November 26, 2018 / 3:37 PM / 13 days ago

Hariri office denies Lebanon turned down Russian aid

BEIRUT (Reuters) - Lebanon has accepted a Russian aid offer comprising millions of bullets that will be given to its police force, the office of the caretaker prime minister said on Monday, denying reports an offer of Russian military aid had been turned down.

FILE PHOTO: Lebanese security forces take part in a military parade to celebrate the 75th anniversary of Lebanon's independence in Beirut, November 22, 2018. REUTERS/Mohamed Azakir/File Photo

News that the Russian offer had been rejected was first reported by the Lebanese newspaper al-Akhbar on Monday, which said the ammunition had been offered to Lebanon’s U.S.-backed army and had been turned down.

A military source confirmed the army had declined the offer, saying this was for technical reasons linked to the types of weapons used by the Lebanese military and had nothing to do with politics.

The media office of Prime Minister Saad al-Hariri said the al-Akhbar article was “devoid of truth”.

“The Press Office clarifies that this is not true and that the Russian side was informed of the acceptance to receive the donation, from which the Internal Security Forces in the Ministry of Interior will benefit,” it said in a statement.

Al-Akhbar, which is supportive of Lebanon’s Hezbollah, the heavily armed Iranian-backed Shi’ite group, said the army’s decision to rebuff the Russian offer was political, saying the United States was against the army accepting Russian aid.

A senior Lebanese political source told Reuters that while the type of weapons and ammunition used by the Lebanese army had been cited as the reason for turning down the Russian offer, U.S. pressure could have been a reason.

The United States is the biggest donor to the Lebanese army, providing more than $1.5 billion in support since 2006.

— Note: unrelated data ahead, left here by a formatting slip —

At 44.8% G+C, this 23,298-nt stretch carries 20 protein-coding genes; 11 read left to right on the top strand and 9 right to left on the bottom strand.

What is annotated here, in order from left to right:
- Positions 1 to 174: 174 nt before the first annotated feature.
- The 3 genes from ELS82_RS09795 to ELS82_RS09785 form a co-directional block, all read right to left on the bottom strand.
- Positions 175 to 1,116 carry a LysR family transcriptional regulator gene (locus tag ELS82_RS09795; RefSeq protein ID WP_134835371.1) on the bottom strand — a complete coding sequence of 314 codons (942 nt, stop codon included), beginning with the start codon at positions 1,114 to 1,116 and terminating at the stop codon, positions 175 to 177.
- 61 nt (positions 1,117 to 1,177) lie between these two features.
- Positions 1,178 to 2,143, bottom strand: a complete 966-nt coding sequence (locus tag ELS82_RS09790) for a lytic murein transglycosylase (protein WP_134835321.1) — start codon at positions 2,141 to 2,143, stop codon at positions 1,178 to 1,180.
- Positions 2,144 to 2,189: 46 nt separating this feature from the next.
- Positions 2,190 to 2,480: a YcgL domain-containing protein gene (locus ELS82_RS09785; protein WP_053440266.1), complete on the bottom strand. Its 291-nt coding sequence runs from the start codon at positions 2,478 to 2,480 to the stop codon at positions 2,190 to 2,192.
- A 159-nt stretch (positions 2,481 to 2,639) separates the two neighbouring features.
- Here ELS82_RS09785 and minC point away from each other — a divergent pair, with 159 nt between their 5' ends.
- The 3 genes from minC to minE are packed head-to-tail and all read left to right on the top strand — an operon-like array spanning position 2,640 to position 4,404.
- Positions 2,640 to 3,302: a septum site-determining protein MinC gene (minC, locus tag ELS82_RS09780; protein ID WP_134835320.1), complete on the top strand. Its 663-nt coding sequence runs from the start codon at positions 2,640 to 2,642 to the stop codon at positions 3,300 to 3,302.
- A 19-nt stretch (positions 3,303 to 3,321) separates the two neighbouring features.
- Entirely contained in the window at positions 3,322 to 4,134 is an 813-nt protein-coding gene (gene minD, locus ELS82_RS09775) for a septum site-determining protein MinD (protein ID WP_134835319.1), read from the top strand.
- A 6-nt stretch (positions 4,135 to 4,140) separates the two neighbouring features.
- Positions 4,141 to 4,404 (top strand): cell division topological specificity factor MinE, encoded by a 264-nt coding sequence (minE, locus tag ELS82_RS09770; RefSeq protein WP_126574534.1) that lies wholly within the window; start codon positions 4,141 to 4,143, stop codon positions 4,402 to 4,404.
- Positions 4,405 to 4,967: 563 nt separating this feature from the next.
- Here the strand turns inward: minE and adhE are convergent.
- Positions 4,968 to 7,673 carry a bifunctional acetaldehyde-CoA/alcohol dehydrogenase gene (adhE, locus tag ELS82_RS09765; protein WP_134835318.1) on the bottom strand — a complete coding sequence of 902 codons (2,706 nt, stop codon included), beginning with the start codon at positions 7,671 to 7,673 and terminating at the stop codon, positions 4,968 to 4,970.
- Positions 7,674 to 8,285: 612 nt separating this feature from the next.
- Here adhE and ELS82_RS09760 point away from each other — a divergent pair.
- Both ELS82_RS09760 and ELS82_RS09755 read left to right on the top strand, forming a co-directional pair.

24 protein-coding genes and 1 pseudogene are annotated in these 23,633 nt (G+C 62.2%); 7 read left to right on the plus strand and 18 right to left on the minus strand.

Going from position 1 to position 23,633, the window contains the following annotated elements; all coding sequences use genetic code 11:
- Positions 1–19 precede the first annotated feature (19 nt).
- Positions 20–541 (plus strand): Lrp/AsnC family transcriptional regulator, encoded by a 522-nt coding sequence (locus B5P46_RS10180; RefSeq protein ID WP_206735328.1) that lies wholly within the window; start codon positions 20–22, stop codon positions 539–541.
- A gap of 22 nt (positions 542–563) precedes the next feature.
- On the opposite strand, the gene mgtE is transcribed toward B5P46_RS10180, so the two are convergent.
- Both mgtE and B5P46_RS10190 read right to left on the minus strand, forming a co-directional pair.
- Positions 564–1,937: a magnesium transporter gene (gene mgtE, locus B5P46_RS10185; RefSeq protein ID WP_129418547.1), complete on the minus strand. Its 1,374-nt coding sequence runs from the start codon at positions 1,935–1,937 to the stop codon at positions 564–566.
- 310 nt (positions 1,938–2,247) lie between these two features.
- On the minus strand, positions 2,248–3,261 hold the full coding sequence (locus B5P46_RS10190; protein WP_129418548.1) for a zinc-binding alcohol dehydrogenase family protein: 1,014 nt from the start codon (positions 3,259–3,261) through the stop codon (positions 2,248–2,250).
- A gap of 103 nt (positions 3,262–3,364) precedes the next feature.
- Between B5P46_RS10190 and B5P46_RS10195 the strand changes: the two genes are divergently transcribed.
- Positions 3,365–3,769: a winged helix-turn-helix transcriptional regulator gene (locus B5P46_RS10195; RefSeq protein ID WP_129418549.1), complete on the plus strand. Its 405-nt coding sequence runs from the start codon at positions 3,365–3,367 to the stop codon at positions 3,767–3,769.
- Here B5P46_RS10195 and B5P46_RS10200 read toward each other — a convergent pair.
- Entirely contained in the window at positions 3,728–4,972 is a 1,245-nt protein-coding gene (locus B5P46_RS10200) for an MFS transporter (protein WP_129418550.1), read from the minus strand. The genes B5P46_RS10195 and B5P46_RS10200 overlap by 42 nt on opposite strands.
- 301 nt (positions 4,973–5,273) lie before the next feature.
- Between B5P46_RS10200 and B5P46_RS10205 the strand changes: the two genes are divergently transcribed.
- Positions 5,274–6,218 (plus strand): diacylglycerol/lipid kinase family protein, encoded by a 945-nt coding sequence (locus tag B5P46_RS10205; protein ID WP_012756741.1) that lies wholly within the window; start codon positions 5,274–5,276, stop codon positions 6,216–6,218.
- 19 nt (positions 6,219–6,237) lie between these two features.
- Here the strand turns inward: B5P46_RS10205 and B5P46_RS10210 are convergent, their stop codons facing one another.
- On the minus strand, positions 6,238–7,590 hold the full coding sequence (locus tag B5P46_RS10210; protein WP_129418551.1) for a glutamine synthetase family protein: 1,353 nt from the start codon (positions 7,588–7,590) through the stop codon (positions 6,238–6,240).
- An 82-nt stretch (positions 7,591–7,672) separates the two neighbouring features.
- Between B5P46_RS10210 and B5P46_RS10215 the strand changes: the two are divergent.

Washington says the support has aimed to strengthen the army as “the sole” military force defending Lebanon, where Hezbollah holds significant sway, and to counter threats from neighboring Syria.

Russian forces are widely deployed in neighboring Syria, where they have been fighting in support of President Bashar al-Assad since 2015 alongside Iranian-backed groups including Hezbollah - which is listed as a terrorist group by Washington.

Earlier this year, Russia tabled what appeared to be more wide-ranging military cooperation with Lebanon.

A draft military accord published by the Russian news agency TASS in February set out a five-year renewable agreement included general aspirations of improving information exchanges, developing military training and fighting terrorism.

Local media and a Western diplomat said Russia was offering a $1 billion line of credit to the Lebanese military for arms and other military purchases.

The military source noted Lebanon still maintains military ties with Russia, saying the army signed a deal with Moscow in 2017 to purchase 104 military transport vehicles and that Lebanese military officers still undergo training in Russia.

The United States has been increasing pressure on Russia globally through sanctions in recent years over actions including its role in annexing Ukraine’s Crimea region in 2014, a nerve agent attack in Britain, allegations of meddling in the 2016 U.S. election, and its role in Syria.

Under a 2017 law, the United States can impose sanctions on countries that engage in “significant transactions” with the Russian military.

Reporting by Lisa Barrington and Laila Bassam; Editing by Mark Heinrich/Tom Perry

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